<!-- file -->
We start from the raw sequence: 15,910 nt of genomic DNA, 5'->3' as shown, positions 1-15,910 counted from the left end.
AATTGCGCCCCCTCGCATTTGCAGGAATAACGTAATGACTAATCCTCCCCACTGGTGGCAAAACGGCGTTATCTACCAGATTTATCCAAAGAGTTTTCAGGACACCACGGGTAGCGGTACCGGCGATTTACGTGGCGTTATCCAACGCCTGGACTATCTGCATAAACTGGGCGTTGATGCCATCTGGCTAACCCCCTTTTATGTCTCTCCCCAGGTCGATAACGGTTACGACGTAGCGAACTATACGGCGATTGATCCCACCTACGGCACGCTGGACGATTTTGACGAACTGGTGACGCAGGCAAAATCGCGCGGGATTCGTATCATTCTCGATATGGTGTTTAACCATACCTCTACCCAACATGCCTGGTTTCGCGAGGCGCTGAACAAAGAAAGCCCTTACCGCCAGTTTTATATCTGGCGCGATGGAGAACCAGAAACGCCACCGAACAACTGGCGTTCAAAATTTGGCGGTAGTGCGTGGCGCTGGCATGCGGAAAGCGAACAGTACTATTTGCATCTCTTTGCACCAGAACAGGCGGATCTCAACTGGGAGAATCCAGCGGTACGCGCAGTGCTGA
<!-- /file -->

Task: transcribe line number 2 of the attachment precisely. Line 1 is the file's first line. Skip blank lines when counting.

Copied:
AATTGCGCCCCCTCGCATTTGCAGGAATAACGTAATGACTAATCCTCCCCACTGGTGGCAAAACGGCGTTATCTACCAGATTTATCCAAAGAGTTTTCAGGACACCACGGGTAGCGGTACCGGCGATTTACGTGGCGTTATCCAACGCCTGGACTATCTGCATAAACTGGGCGTTGATGCCATCTGGCTAACCCCCTTTTATGTCTCTCCCCAGGTCGATAACGGTTACGACGTAGCGAACTATACGGCGATTGATCCCACCTACGGCACGCTGGACGATTTTGACGAACTGGTGACGCAGGCAAAATCGCGCGGGATTCGTATCATTCTCGATATGGTGTTTAACCATACCTCTACCCAACATGCCTGGTTTCGCGAGGCGCTGAACAAAGAAAGCCCTTACCGCCAGTTTTATATCTGGCGCGATGGAGAACCAGAAACGCCACCGAACAACTGGCGTTCAAAATTTGGCGGTAGTGCGTGGCGCTGGCATGCGGAAAGCGAACAGTACTATTTGCATCTCTTTGCACCAGAACAGGCGGATCTCAACTGGGAGAATCCAGCGGTACGCGCAGTGCTGA